You’ve heard the saying, “If walls could talk”. While you may not be able to hear the actual conversation that unfolded between the walls of your home, or at your favourite coffee shop, or down the aisles of your favourite local store, you can now see who some of the players in those stories might have been.
The pictures have been culled from the City of Toronto Archives (which holds more than 1.7 million photos, which date back as far as 1856. About 100,000 of these photos have been digitized) and Sidewalk Labs fully intends to continue to add photographs over time. They also hope to build an aerial-view tool that will let people see how the city has changed over the centuries from a birds eye view.
The data for the tool is currently available on their website and is intended to be open source in the future. Many are calling ‘Old Toronto’ an great opportunity for anyone to become a witness to the city’s past, thanks to these new pinholes through which we can peer through time and space. But “witness” implies inaction, and this isnt just any old photo album! ‘Old Toronto’ represents an opportunity to gain a richer context and appreciation for our daily surroundings, how we intereact with them, and how we can shape them in years to come. That kind of awareness has the potential to be transformative in many ways. As leaders in urban innovation, Sidewalk Labs hopes to encourage collaboration to enrich Toronto’s future offerings.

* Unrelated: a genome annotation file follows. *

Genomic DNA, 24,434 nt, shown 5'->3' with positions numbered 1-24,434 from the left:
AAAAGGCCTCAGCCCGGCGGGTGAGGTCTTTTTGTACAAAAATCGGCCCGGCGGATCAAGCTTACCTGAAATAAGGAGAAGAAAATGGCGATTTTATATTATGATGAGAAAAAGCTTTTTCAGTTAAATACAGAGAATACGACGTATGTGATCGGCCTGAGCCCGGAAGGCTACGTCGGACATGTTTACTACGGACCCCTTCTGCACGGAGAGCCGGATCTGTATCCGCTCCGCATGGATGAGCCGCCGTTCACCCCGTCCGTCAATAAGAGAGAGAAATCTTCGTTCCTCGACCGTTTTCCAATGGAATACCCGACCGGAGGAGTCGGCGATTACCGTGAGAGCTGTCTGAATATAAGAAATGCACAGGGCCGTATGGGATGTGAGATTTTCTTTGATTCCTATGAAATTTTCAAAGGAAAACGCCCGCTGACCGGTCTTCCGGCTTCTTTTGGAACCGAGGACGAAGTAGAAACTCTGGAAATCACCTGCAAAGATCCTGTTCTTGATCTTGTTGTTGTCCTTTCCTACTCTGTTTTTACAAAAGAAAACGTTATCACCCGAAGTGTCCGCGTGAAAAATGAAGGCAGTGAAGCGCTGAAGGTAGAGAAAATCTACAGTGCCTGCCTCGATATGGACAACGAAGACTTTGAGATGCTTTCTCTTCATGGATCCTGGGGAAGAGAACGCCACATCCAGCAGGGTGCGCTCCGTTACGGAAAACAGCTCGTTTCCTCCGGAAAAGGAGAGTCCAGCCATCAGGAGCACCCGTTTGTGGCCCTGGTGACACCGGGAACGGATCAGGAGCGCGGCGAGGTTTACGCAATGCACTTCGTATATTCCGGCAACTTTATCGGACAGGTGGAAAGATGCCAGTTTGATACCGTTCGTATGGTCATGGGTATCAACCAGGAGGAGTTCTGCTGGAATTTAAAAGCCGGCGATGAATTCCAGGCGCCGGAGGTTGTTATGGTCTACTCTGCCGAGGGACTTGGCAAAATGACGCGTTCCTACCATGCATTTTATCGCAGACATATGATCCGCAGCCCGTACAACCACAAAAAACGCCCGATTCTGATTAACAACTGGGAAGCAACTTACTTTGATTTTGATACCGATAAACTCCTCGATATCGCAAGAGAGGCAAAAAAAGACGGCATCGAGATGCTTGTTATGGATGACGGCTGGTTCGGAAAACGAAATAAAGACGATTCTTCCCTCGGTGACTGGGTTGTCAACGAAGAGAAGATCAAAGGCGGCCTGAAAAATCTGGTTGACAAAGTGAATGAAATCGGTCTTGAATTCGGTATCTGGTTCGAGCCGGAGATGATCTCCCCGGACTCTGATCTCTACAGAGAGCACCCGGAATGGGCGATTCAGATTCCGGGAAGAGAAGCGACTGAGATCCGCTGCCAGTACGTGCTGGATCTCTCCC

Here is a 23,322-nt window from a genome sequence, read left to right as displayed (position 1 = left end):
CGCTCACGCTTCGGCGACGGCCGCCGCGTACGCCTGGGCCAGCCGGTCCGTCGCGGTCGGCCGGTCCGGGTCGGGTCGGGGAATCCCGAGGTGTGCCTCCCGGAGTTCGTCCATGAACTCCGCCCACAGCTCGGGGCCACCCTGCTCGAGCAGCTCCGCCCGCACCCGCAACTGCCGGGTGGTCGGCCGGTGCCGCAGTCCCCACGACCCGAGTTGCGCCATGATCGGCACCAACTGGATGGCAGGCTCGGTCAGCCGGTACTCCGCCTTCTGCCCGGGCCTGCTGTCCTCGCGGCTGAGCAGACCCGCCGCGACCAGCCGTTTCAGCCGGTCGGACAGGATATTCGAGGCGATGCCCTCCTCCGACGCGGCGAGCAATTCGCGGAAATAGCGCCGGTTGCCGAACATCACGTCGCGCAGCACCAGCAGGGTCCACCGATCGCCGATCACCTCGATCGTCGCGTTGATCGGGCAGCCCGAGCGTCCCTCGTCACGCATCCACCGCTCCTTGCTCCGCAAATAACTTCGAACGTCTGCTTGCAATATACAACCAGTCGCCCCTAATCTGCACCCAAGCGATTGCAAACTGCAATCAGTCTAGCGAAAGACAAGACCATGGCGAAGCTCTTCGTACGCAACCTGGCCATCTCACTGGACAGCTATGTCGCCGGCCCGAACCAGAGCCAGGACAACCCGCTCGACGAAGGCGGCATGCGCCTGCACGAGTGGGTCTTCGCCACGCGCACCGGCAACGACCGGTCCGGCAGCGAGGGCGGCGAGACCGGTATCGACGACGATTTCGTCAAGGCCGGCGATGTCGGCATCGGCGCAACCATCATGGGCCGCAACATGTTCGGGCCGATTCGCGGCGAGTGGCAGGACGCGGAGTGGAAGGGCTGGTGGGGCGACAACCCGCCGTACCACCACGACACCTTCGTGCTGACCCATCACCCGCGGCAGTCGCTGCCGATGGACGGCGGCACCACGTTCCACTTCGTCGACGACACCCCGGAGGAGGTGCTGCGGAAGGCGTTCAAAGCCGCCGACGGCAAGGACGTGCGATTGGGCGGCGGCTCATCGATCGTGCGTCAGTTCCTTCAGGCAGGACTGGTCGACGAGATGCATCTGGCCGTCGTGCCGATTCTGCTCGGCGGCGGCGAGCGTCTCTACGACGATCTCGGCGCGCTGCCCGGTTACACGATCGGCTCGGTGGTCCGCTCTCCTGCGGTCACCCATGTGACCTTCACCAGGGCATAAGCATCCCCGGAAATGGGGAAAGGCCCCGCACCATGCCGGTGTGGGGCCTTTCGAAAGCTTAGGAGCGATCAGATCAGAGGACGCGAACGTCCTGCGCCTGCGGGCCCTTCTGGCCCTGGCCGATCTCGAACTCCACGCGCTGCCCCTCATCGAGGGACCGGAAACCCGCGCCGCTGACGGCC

This is just a reminder of how the digital landscape has evolved over the years to support the consumer’s experience with real estate and design. Today, you have ability to house hunt online, draw inspiration for design and décor from a myriad of home media sites and now get real-time historical context for areas of real estate interest. As technology evolves, our experience as users is enriched, and in this case both fascinating and humbling, as we can literally see our places in history as homeowners.